December 7, 2015

Amnesty International commemorates one-year anniversary of Senate Torture Report with day of action


The Senate Intelligence Committe Report on Torture whiteWednesday, December 9th marks the one-year anniversary of the release of the Senate Intelligence Committee Report on Torture. While publication of the report did much to make visible the horrific particulars of the Central Intelligence Agency’s actions in the aftermath of the terrorist attacks on September 11, 2001, we’ve gotten no closer to the prosecutions of those responsible.

The human rights organization Amnesty International is using the anniversary as an opportunity to prod the Department of Justice into action. The full Senate report (rather than the executive summary) remains classified, and Amnesty’s campaign, American Torture Story, is designed to urge the Justice Department to read the thing, rather than pretend it doesn’t exist. (In October 2014, the American Civil Liberties Union filed a Freedom of Information Act lawsuit against the CIA to release the full report; the ACLU is currently appealing the May district court decision that sided with the government.)

Amnesty is urging its members and supporters to use December 9 as a day of action in order to remind the Justice Department, Attorney General Loretta Lynch, and members of Congress of the report and its wealth of damning—and actionable—information. Amnesty’s template e-mail includes the opening paragraphs of Senator Dianne Feinstein’s widely quoted foreword, which includes the following lines:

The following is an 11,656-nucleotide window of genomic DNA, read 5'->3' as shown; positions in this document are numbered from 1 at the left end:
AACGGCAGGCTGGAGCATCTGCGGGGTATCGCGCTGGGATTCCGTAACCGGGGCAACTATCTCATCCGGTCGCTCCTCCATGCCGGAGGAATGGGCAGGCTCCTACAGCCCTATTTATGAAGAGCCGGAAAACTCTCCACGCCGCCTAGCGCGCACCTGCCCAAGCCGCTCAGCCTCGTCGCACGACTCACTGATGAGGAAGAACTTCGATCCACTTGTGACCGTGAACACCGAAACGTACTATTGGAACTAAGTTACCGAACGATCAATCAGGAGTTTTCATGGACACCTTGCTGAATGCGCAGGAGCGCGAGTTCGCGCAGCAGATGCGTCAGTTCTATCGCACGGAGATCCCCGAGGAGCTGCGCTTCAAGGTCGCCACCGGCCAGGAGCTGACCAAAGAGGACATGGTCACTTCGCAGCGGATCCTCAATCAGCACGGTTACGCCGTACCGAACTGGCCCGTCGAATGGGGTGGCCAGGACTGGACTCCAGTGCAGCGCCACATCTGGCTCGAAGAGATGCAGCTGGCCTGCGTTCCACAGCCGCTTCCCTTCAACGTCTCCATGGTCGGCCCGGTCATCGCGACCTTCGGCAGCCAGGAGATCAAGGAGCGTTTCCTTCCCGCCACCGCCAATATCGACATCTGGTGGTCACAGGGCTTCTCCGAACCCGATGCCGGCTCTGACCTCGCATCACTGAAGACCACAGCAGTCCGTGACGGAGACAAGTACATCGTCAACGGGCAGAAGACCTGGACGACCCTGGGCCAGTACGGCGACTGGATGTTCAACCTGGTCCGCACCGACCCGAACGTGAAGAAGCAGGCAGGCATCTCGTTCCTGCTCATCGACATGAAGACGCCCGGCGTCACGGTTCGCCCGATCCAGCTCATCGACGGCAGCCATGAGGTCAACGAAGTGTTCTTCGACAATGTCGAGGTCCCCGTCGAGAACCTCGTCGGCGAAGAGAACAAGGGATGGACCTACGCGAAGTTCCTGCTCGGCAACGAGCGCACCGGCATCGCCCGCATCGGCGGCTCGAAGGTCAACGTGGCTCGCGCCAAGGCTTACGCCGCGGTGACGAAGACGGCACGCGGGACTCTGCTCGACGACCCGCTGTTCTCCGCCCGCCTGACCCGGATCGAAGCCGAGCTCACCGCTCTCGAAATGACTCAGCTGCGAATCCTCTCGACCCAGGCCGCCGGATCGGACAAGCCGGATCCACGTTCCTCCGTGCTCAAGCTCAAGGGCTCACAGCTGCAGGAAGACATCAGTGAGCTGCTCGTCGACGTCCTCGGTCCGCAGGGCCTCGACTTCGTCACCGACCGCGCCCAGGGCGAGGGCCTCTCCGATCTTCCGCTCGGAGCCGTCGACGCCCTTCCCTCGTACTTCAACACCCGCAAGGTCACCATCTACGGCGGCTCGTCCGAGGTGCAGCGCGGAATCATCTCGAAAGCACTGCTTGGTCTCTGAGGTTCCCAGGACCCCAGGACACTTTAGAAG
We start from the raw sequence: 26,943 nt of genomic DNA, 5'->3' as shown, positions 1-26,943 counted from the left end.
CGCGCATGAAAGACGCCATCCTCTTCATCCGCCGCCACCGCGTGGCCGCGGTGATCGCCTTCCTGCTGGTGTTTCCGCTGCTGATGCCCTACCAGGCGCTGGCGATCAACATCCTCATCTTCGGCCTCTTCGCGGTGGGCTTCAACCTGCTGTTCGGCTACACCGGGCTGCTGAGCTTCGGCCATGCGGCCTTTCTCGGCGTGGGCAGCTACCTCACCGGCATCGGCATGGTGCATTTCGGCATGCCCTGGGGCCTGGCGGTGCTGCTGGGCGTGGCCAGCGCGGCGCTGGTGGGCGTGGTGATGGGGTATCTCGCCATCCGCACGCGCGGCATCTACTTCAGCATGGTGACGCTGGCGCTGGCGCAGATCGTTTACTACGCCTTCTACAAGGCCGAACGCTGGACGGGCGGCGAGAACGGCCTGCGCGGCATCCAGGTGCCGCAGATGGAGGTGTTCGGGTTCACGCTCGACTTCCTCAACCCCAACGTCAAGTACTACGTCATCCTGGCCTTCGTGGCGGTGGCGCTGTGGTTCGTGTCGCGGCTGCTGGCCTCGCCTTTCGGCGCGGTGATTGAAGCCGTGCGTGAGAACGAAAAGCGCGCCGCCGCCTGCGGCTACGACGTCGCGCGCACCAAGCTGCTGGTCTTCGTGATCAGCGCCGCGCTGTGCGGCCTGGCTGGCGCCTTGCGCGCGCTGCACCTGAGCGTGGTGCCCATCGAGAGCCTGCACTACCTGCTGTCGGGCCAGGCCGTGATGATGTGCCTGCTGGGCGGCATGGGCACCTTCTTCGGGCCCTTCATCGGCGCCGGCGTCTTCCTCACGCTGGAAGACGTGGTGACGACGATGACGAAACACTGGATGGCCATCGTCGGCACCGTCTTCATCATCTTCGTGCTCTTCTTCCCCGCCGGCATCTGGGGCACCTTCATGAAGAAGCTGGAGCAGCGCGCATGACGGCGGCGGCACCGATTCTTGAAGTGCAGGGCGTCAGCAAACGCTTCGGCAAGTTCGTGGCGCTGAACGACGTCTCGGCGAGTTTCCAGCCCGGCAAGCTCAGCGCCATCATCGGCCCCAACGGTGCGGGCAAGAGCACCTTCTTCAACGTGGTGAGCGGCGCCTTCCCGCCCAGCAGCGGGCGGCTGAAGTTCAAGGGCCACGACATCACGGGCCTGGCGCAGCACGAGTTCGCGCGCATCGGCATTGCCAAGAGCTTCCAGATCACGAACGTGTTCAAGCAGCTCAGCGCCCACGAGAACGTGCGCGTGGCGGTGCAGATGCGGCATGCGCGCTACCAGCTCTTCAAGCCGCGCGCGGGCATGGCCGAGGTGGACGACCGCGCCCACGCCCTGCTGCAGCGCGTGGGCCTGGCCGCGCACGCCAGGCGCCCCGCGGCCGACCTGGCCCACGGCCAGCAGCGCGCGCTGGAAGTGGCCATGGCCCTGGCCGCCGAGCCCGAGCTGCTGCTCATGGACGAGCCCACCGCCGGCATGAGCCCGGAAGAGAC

The major lesson of this report is that regardless of the pressures and the need to act, the Intelligence Community’s actions must always reflect who we are as a nation, and adhere to our laws and standards. It is precisely at these times of national crisis that our government must be guided by the lessons of our history and subject decisions to internal and external review.

Amnesty is hoping that its campaign can finally lead to the “internal and external review” that has, thus far, been elusive. As the ACLU’s Eliza Relman wrote in August, “the release of the executive summary should be a turning point—not the endpoint—for transparency.”

Amnesty is also using another anniversary to keep up the pressure. January 11, 2016 marks the fourteen years since the opening of the Guantánamo Bay military prison, so January 11 will mark another day of action focused on torture and illegal detention.

For more on Amnesty’s efforts, read the group’s American Torture Story toolkit.



Mark Krotov is senior editor at Melville House.